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Summer is almost here. And yes, our daughter is home from college. She had a great first year. Now comes the year when she needs to consider what her major will be.
This month you will see an article on pruning. This is common question that we get frequently. You will also see some good books about orchids. They make good reading and have answers to your orchid problem.
Father's day is right around the corner. We have some wonderful orchids for your dad. Take a look.
To guarantee delievery and FREE 2 day shipping we must have your order in by 12 noon ET on Wednesday June 14th. Otherwise we can ship overnight and overnight with Saturday delivery for additional charges.
Happy Father's Day to all you dads. Thanks for helping us through life
This month newsletter includes:
..Our Specials for Father's Day
..Our Monthly Tip - Pruning Orchids
..some Orchid Books
..Some beautiful orchid pictures
Our Father's Day Specials
We have specials that will save you money AND get free 2 day FedEx shipping.
Here are some of our specials:
Moms Angel - a White Dendrobium
Phalaenopsis - Brothers Girl
An exquisite yellow phal - Taisuco
Glowing Embers - a fire red orchid plant that tells mom you love her
Coelogyne orchracea - A beauty that bursts with minature orchid flowers
Don't forget our you can say "Happy Mothers Day" with our engraved roses
or some fresh flowers from our grower
Tip of the Month
Pruning Your Orchids
The flowers have all died so when should you prune your orchids or cut the stalk back and how far? This is part of the basic care of orchids.
Once the stalk turns yellow or brown and it is obvious that no blossoms will be produced. You can then prune your orchids to within an inch from where the blossom stalk originated on the plant. You can also cut it there when it is green if you don't mind losing potential blossoms.
Another option is to just remove the end of the blossom stalk to shorten the stalk, but retain enough so that it may bloom
again. If you do this, cut it back to about 1/4 inch above a node (indicated by a small leaf-like bump clasping the stalk).
Pruning your orchids stalk (spike) should cause no harm to the plant. However, some orchids will produce new bloom shoots from the nodes on the old blossom stalk, or some plants will produce small baby plants (pups) from these nodes.
The new plants may be removed and potted after they develop roots. Of course, some orchids do neither of these things. In either case, it doesn't hurt the plant if you remove the old bloom stalk; you may just miss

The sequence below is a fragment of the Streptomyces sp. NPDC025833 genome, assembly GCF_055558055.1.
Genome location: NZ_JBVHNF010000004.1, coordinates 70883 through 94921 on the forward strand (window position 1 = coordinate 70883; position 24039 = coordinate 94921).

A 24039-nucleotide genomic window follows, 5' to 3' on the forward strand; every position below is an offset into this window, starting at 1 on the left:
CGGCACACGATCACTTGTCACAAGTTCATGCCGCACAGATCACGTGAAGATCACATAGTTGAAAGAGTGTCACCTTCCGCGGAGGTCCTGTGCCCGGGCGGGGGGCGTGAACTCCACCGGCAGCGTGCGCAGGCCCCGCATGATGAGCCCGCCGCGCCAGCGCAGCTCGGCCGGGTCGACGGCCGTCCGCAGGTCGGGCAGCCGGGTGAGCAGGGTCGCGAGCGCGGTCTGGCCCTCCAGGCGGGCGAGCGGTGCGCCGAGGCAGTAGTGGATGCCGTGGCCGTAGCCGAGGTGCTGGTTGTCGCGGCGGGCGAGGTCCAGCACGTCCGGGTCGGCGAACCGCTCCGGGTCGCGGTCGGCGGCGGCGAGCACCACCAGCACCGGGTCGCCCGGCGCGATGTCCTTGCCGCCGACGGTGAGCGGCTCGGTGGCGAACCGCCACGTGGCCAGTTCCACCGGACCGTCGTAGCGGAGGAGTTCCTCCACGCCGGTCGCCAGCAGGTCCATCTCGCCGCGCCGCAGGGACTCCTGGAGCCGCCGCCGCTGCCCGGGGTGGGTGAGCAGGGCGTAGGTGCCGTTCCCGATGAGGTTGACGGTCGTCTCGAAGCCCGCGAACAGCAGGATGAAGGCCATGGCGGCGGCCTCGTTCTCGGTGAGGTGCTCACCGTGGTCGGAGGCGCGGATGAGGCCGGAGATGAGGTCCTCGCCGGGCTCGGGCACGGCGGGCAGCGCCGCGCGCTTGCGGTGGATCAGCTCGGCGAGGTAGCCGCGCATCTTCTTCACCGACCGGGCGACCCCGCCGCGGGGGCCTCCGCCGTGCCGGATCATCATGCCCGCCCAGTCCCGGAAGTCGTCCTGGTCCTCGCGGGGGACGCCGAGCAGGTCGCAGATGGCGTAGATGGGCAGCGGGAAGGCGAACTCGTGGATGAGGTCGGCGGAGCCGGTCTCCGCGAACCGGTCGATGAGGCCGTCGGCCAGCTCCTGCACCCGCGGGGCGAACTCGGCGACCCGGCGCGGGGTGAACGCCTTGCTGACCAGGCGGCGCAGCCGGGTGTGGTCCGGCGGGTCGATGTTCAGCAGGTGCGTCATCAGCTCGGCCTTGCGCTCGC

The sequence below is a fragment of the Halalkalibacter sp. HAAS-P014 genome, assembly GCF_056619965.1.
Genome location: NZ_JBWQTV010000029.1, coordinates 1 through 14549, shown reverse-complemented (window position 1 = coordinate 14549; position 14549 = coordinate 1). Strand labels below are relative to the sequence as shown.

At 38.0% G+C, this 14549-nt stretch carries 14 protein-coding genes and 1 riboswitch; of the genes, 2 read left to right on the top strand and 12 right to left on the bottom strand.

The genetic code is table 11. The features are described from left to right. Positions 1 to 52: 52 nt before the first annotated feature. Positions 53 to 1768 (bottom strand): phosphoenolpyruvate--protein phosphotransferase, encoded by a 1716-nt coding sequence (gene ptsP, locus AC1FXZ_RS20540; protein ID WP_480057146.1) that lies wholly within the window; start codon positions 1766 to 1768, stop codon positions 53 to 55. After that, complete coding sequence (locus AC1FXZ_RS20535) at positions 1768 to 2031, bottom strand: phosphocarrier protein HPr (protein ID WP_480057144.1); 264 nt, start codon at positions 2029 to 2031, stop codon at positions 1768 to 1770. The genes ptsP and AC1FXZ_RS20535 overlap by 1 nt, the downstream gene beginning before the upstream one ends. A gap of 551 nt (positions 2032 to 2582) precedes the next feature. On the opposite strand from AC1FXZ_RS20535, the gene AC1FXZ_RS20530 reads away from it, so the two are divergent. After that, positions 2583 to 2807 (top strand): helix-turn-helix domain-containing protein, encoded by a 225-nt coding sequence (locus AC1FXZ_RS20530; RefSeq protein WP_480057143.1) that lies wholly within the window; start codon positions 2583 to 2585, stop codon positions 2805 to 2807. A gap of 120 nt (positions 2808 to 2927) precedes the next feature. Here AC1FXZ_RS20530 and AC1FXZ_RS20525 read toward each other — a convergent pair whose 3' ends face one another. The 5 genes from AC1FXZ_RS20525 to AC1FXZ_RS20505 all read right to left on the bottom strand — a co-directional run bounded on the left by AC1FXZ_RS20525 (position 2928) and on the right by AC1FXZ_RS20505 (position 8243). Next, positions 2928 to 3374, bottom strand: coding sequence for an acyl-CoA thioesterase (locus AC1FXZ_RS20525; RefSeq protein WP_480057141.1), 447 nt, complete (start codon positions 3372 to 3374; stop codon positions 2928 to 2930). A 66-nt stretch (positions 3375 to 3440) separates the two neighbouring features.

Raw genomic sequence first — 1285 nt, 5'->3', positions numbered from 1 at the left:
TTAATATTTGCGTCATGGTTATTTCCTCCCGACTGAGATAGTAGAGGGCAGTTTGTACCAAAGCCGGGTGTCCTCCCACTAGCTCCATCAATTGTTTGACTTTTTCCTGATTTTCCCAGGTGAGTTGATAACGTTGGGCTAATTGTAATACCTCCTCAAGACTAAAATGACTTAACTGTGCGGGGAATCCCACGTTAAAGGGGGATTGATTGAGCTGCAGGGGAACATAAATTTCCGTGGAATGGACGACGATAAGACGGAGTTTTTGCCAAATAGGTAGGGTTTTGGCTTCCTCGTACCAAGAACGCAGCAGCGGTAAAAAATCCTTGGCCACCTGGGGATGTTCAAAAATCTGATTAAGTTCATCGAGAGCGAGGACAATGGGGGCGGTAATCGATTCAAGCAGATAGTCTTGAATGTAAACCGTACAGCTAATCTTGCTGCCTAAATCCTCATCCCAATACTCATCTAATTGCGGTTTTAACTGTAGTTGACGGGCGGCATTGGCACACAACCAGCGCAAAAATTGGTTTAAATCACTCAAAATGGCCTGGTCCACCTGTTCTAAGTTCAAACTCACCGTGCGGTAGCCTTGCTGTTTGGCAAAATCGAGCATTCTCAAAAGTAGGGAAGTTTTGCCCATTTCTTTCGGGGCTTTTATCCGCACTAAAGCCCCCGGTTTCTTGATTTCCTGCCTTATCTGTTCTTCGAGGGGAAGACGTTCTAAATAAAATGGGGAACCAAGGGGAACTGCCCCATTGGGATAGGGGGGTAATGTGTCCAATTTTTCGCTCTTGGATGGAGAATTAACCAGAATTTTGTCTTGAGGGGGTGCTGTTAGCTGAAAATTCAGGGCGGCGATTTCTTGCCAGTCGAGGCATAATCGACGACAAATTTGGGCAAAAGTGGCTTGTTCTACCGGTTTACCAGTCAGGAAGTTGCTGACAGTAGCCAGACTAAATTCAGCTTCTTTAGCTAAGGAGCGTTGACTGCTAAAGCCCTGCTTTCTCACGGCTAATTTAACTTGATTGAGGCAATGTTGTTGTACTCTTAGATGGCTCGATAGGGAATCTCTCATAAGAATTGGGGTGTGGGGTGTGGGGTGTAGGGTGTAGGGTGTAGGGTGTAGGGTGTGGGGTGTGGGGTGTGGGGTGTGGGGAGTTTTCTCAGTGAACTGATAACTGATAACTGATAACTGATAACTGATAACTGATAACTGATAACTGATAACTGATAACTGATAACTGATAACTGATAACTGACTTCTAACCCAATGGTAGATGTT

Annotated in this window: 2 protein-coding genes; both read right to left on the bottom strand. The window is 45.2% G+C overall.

some new blossoms or a baby plant.
Take a look at these books. They will solve your problem!
Take A Look
Orchids as House Plants
by Rebecca Tyson Northen;
Customer Review: After doing research on the internet and libraries, my questions were not answered until I read this book. Wanting instant gratification I went directly to the index which gave me the areas to read that I needed.
The Orchid Thief : A
True Story of Beauty and Obsession
by Susan Orlean
Orchidelirium is the name the Victorians gave to the flower madness that is for botanical collectors the equivalent of gold fever. Wealthy orchid fanatics of that era sent explorers (heavily armed, ...
Botanica's Orchids: Over 1200 Species
by Botanica; Price
Customer Review: I liked this particular book and have found it to be most helpful. I do suggest it be used as a supplement with other books though in that is is lacking in different areas.
Culture of the Phalaenopsis Orchid
by Bob Gordon;
Customer Review: Overall good book for beginner Phalaenopsis enthusiast eager to learn more than just the simplest basics. Gordon does a good job discussing elements of culture that help you understand how to adjust your care to your growing conditions. This book could use an update with lots of glossy picturs. That's my way of saying that ..
: An Uncomplicated Guide to Growing the World's Most Exotic Plants by
Customer Review: A good, general reference for the advanced beginner. The inclusion of the writer's personal experiences with growing are encouraging and appreciated. Excellent photography.
Orchids for Dummies by Steven Frowine
Dozens of black-and-white photographs and diagrams show you how to care for your plants. After giving the lowdown on growing orchids, as well as suggesting what tools to buy, author Steven A. Frowine covers everything from propagation to ailments plus suggesting what types to try
Orchid Pests and Diseases by James Watson
2002. Revised Edition. This update of the 1995 edition of this popular book produced by the American Orchid Society is packed with practical advice on insect and noninsect pests, bacterial and fungal diseases, orchid viruses, and physiological disorders
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Picture of the Month
This is a Phrag Kovacchi discovered in Peru.
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